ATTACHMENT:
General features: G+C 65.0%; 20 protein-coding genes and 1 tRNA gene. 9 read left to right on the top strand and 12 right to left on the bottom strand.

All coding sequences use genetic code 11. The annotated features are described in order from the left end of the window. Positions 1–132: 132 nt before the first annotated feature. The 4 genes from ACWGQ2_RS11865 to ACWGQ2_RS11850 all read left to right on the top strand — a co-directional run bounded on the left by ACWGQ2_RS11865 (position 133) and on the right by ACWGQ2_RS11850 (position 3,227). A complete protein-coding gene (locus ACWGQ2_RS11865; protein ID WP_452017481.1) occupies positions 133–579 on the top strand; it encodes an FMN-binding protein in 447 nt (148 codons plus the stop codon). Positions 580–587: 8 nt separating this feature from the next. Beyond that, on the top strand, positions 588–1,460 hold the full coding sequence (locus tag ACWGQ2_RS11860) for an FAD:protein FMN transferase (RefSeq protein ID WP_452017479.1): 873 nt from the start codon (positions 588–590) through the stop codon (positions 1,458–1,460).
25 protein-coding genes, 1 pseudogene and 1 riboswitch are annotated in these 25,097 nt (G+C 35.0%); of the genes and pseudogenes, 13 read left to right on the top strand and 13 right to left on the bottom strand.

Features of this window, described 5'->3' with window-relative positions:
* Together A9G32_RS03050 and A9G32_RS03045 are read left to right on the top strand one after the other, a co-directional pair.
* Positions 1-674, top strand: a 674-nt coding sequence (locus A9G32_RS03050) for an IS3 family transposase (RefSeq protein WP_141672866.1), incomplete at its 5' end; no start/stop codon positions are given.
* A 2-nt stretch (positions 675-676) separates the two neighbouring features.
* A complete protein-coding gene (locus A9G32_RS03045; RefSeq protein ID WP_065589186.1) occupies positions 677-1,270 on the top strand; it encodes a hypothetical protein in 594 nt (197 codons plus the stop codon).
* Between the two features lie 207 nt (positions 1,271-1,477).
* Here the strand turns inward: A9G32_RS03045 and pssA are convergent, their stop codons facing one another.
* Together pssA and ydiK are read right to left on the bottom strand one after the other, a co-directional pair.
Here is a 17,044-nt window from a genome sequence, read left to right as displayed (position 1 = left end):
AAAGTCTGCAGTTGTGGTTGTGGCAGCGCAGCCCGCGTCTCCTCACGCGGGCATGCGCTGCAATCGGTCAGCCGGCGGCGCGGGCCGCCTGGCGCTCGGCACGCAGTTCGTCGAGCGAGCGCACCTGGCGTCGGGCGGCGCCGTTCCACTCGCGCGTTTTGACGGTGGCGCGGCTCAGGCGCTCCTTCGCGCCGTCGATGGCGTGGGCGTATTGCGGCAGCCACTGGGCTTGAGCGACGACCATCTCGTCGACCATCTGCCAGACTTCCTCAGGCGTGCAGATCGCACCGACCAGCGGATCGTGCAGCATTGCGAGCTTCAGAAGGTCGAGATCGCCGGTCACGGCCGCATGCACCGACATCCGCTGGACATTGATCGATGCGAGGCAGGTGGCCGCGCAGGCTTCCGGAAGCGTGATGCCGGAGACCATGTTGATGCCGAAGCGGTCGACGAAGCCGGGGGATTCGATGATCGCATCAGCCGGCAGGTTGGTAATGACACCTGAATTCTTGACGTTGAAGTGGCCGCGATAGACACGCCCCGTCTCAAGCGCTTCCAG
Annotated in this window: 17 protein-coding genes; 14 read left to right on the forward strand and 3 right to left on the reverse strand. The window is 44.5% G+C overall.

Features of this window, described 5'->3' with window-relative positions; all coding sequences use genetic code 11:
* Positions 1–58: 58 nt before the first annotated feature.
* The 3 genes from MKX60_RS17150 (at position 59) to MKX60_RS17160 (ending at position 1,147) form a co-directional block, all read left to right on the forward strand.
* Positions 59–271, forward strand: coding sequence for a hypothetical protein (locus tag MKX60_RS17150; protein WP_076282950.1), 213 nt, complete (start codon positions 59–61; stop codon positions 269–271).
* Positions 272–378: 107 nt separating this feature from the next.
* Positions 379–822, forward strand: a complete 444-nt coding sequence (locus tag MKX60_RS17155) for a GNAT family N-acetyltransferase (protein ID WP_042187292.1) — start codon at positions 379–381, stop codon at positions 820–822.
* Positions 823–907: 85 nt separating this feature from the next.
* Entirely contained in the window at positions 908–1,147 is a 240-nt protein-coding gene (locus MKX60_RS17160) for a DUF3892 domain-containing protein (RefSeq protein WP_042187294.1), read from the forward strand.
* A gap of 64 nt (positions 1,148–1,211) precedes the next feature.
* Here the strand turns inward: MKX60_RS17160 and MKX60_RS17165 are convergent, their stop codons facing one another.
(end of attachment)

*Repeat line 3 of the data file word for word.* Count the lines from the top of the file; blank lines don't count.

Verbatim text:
25 protein-coding genes, 1 pseudogene and 1 riboswitch are annotated in these 25,097 nt (G+C 35.0%); of the genes and pseudogenes, 13 read left to right on the top strand and 13 right to left on the bottom strand.